For those of us growing up as kids in the 80’s and 90’s, the mention of Nickelodeon brings back a flood of nostalgic memories, from tuning in past our bedtimes to gleefully indulge in SNICK’s late night shows, to having Clarissa explain life’s daily and confusing intricacies to immersing ourselves in Rocko and Heffer’s surreal world. But how did the rise and triumph of this network come to be? For a network that succeeded in touching so many generations and individuals, filmmakers’ Adam Sweeney and Scott Barber aim to explore and dig deep into the heart of Nickelodeon with interviews and stories straight from the mouths of those who brought the classic shows to us as children in their upcoming documentary, The Orange Years.
Sweeney and Barber initially met in elementary school while bonding over their mutual love of Nickelodeon shows, calling each other up on the phone and impatiently waiting for class to start the next day to talk about their favorite scenes from newly aired episodes on the network. The two stayed in touch long after their adolescent years and both wound up together in the film industry. “I think the documentary, in a way, is a chance to go behind the scenes of all the shows that shaped us, and millions of other kids, and really unpack a program that grew with us. It’s not an overstatement to say this channel changed our lives”, says Sweeney of their budding project. Both Sweeney’s and Barber’s appreciation for Nickelodeon shows over two decades later goes to show how ahead of their time the network was, unraveling stories and complex issues in a way that was both mature and relateable. Rather than staying hush-hush about seemingly taboo topics and themes, Nickelodeon set themselves apart from other networks at the time by genuinely listening and paying respect to the very audience that cared about them the most: the kids. The network was led by Geraldine Laybourne, a visionary who was largely responsible for Nickelodeon’s success, pulling the network out of a ten million dollar loss to becoming one of the top rated networks in the history of cable television. “[I]magine a female programmer in the 80’s (because let’s be real, sexism in the work place and at-large was and still is a very real thing) putting the fate of a company into the hands of children. I am sure some of her peers were skeptical but she was so ahead of the game that all they could do was catch up once they realized how brilliant the idea was,” states Sweeney. Laybourne and her crew continued to push television’s rigid boundaries by discussing topics such as AIDS and alcoholism through their shows as well as including a variety of programs on their lineup, from original game shows like Double Dare and Legends of the Hidden Temple, animated shows like Rugrats and Ren & Stimpy and a host of other favorites such as later night’s SNICK’s The Secret World of Alex Mack, Are You Afraid of the Dark?, and All That. “The show that has probably stayed with me the most was Pete and Pete. That show holds up so well in my opinion. The episode, “Farewell My Little Viking” sums up growing up, for me”, recalls Barber.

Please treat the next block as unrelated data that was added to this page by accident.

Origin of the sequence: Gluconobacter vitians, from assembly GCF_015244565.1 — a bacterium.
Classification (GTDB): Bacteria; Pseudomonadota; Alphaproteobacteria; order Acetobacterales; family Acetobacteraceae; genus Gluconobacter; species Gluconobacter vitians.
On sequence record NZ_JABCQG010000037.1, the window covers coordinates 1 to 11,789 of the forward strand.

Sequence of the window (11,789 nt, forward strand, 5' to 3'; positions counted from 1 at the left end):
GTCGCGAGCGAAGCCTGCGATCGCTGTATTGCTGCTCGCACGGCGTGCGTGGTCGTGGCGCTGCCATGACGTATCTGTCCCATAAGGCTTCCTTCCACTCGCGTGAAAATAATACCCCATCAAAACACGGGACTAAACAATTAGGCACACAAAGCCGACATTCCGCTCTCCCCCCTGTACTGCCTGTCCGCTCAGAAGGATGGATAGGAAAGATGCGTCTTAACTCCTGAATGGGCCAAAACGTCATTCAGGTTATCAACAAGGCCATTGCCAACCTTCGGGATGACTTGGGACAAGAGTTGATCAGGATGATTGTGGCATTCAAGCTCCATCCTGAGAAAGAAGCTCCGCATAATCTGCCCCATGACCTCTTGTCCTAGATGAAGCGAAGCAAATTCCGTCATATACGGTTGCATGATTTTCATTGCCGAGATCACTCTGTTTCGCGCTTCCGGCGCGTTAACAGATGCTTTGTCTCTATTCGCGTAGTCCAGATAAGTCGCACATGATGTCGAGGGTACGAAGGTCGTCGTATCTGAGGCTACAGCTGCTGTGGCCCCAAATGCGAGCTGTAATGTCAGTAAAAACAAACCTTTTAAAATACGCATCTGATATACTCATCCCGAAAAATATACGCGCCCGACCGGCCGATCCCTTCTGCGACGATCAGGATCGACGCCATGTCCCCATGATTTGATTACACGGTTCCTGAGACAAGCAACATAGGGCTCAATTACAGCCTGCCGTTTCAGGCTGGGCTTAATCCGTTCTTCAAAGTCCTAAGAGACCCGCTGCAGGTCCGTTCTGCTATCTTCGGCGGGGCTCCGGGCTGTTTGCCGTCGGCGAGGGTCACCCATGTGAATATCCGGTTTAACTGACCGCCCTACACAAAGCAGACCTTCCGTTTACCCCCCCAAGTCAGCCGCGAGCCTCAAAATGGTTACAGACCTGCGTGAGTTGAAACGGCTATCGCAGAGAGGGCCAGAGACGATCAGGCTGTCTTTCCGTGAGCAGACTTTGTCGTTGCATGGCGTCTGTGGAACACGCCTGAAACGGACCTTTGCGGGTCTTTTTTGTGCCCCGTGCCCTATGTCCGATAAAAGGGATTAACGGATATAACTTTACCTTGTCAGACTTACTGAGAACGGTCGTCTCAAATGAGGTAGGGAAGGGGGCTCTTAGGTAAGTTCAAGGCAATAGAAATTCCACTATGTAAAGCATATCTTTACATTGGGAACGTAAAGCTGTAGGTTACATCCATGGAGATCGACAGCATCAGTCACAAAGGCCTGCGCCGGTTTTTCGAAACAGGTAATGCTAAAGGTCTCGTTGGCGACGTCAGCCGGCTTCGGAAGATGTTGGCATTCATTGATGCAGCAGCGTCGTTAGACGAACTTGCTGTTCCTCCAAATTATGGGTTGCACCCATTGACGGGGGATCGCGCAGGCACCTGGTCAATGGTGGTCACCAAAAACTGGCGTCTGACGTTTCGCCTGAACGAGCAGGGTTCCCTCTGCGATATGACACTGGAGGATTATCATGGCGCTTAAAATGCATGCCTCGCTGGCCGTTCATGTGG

The Orange Years doesn’t wish to present a simple history lesson about the network, but rather offer a fresh and new perspective spanning from its initial origins to deep into the SNICK years with the cast and crew of all your favorite Nickelodeon shows eager to jump on board to tell their story. Sweeney reminds us that “[s]o many wonderful creators, programmers, and performers gave hundreds, if not thousands of hours of their lives, to give us a piece of pop culture gold, and we want to dig deep to find out how it happened and why it captivated multiple generations. If we can have a viewer walk away after seeing the movie looking at Nickelodeon from a new perspective, and maybe even their own lives for a second, then I will feel like our message has come across.” Barber and Sweeney are in the midst of their Indiegogo crowdfunding campaign to help raise their funds for travel, copyright and marketing costs to help shape their dreams into a reality. With perks like digital downloads to the film prior to its release date, limited edition posters and the potential to star in the film, this is a cause entirely worth supporting and rooting for. Find out more about their campaign and how you can donate here.
Trish Connelly is the Austin-based guru who does booking and promoting at Cheer Up Charlies under The Nothing Song. She’s always down to collaborate and plan a show or event in town. She’s an expert with mixtapes (for all musicians out there you’ll want to send her your stuff!), and making connections with the cool kids. She may have a tad obsession with comics and Corgies, but she keeps it under control. You can follow her on Twitter, Instagram, and Facebook.